Expert Evangelists: Head of Colorado-based FOCUS named to evangelization dicastery
By Gina Christian / OSV News
PHILADELPHIA. Two newly appointed Vatican consultants on evangelization told OSV News that prayer, humility and authentic friendship are key to spreading the Gospel, particularly among youth and young adults.
“People are waiting to hear that there’s a God who loves them and has a plan for them,” said Curtis Martin, founder and CEO of the Fellowship of Catholic University Students (FOCUS), an international Catholic outreach serving close to 200 college campuses and more than 20 parishes. Martin and Petroc Willey, professor of catechetics at Franciscan University of Steubenville, Ohio, were among 15 consultants appointed by Pope Francis April 25 to the Dicastery for Evangelization’s first section. Led by Italian Archbishop Rino Fisichella, the section promotes evangelization, missionary discipleship, catechesis and engagement in those nations where Christianity is well established.
Both Martin and Willey, who previously served as consultors to the Pontifical Council for the Promotion of the New Evangelization under Pope Benedict XVI, bring long experience with evangelizing college students to their new roles — a qualification that enables them to grasp the local and universal aspects of evangelization.
Martin said that FOCUS is “watching the overflow” as its more than 55,000 alumni “take the Gospel everywhere” beyond college campuses, into the realms of “religious vocations, families, parishes, businesses, law and politics.”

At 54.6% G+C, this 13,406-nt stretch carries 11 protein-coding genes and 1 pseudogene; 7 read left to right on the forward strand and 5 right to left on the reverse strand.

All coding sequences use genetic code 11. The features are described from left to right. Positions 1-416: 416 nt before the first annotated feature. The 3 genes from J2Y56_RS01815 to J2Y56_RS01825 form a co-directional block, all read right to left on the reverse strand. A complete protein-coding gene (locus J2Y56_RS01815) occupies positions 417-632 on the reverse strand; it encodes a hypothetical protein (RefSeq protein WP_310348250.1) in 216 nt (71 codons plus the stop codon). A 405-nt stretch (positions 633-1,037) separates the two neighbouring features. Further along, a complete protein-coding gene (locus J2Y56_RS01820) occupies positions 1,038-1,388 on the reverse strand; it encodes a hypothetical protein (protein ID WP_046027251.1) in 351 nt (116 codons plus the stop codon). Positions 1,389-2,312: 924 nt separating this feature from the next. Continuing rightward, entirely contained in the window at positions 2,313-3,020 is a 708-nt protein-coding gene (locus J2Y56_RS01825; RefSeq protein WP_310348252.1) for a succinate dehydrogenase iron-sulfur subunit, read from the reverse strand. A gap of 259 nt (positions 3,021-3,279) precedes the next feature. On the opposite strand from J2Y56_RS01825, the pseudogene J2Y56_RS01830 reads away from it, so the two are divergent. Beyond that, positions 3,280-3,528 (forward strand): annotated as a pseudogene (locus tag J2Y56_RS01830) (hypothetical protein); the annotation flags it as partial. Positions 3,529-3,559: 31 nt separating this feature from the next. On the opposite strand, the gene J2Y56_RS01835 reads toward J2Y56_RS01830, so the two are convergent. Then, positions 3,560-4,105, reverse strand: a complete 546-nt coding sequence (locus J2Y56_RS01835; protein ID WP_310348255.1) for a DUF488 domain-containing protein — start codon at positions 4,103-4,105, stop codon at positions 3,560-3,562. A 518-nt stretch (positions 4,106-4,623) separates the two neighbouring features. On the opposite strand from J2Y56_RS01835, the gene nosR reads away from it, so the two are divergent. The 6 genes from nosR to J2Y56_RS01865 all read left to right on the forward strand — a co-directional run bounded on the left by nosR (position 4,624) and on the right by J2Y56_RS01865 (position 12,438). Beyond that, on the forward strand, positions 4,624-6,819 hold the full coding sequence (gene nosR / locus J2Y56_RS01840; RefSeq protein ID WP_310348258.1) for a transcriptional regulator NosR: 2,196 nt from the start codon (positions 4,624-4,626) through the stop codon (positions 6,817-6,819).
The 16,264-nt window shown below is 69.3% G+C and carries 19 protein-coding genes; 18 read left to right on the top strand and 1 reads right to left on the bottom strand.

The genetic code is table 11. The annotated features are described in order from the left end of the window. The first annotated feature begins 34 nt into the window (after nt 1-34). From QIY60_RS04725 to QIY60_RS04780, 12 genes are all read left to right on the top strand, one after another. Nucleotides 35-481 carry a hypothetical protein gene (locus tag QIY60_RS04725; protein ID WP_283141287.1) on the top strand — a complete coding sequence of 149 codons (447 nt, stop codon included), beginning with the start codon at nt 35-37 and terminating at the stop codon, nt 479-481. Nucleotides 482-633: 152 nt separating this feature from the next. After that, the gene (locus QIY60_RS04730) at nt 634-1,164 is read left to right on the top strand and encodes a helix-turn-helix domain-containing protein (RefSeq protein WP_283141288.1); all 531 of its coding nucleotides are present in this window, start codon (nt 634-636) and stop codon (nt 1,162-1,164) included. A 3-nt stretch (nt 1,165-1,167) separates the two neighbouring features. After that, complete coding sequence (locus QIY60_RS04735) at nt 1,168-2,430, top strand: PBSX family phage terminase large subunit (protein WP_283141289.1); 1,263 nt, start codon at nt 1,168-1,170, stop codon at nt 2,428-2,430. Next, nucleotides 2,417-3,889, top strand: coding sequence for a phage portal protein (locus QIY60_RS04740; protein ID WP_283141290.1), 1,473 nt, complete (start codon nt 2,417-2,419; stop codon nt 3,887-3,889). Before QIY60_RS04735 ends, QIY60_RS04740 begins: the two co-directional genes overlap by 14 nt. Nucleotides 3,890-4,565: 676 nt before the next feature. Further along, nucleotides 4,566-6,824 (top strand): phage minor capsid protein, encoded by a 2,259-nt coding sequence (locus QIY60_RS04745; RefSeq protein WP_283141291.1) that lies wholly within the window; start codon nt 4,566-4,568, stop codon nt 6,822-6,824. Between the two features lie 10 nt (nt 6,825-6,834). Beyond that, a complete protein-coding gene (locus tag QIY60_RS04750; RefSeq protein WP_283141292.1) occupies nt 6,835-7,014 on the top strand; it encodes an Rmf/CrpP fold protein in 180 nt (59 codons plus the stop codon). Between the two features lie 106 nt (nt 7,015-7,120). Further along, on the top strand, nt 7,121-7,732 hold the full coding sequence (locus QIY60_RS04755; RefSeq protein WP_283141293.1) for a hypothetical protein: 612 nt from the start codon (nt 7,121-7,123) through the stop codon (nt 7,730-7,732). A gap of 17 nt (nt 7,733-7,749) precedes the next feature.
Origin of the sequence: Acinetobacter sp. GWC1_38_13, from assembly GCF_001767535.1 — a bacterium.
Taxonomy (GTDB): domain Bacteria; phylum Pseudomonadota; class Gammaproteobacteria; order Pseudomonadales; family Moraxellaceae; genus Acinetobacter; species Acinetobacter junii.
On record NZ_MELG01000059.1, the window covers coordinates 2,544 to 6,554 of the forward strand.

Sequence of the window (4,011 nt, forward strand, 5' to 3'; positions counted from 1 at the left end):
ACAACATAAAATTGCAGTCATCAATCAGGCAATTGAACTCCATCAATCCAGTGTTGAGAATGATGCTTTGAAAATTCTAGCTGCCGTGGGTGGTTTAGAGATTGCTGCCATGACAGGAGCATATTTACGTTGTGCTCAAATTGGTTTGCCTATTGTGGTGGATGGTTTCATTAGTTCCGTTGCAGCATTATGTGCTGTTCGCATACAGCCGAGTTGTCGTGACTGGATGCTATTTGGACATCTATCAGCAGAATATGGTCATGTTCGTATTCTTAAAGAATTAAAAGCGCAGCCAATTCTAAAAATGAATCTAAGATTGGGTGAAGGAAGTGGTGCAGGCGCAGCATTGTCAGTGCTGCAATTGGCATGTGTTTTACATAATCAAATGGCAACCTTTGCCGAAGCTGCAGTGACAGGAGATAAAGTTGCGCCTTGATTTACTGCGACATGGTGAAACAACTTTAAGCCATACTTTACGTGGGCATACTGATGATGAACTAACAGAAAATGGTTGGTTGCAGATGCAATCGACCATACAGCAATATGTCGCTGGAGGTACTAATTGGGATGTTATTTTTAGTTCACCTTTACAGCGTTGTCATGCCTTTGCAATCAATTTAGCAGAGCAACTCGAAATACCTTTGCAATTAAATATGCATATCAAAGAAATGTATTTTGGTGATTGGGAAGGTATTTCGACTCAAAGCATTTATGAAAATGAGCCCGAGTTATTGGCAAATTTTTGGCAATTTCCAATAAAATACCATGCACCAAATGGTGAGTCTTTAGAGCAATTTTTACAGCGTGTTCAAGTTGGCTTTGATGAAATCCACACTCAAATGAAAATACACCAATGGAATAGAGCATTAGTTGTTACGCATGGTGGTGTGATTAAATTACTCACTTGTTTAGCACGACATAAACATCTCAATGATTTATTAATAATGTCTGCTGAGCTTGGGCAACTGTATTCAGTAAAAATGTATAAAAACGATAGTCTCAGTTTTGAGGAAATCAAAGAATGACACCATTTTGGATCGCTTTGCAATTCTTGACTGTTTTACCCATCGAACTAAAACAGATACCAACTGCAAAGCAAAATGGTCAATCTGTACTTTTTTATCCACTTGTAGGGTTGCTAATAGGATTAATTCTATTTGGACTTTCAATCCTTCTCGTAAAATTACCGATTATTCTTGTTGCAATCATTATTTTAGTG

Amid rapid advances in technology as well as increased secularization, the work of evangelization continues to draw first on the church’s enduring principles, said Willey.
“The church has an incredible heritage of wisdom and centuries of experience about evangelization and effective formation,” he said, citing the parable of the sower (Mt 13:1-9, Mk 4:1-20, Lk 8:4-8,11-15) as a key example.
“The seed given . . . crucially reminds us that this is God’s work, undertaken in the power of the Holy Spirit,” said Willey. “He always provides the grace needed for conversion.”
At the same time, “the state of the soil in the parable reminds us that the blockages and obstacles are many,” he said, with “the hard soil (reminding) us of the cultural impediments, as well as the hardness of heart that can exist.”
Evangelization requires a willingness to “lead with friendship and gain trust,” particularly given heightened polarization and divisiveness in the U.S., said Martin.
FOCUS missionaries “get to know (young people) where they are,” he said. “We’re out there hiking, skiing, playing frisbee, having a pizza with them. We develop friendships in noncontroversial ways, and then when controversy does arise, it’s among friends who are more likely to listen and interpret (differences) in a positive light.”
Simply asking others if “the world is the way it ought to be” — which tends to elicit a negative answer — can provide “common ground,” said Martin. “By saying ‘no,’ you’ve already indicated that you agree there’s a standard.”
The Gospel message can then be proposed, said Willey, since “evangelization is all about the transmission of life — of the Life (Jesus) — and that means restoring sense, order and hope.”
Martin and Willey both stressed the centrality of prayer and sacramental grace to the mission of evangelization.
“We have an enemy (Satan), so prayer and fasting and the bold call to faith on the part of evangelizers are vital,” said Willey.
Martin said FOCUS missionaries rely on daily “Mass, holy hours, rosaries and chaplets of Divine Mercy.”
“We tell them, ‘Before you talk to college students about God, talk to God about college students,’” he said.
Willey said that evangelization also requires “a certain confidence that God works often in apparent obscurity.”
“Disciples are made here and now, in our day-to-day circumstances,” he said. “God sees us and works through us in the mundane.”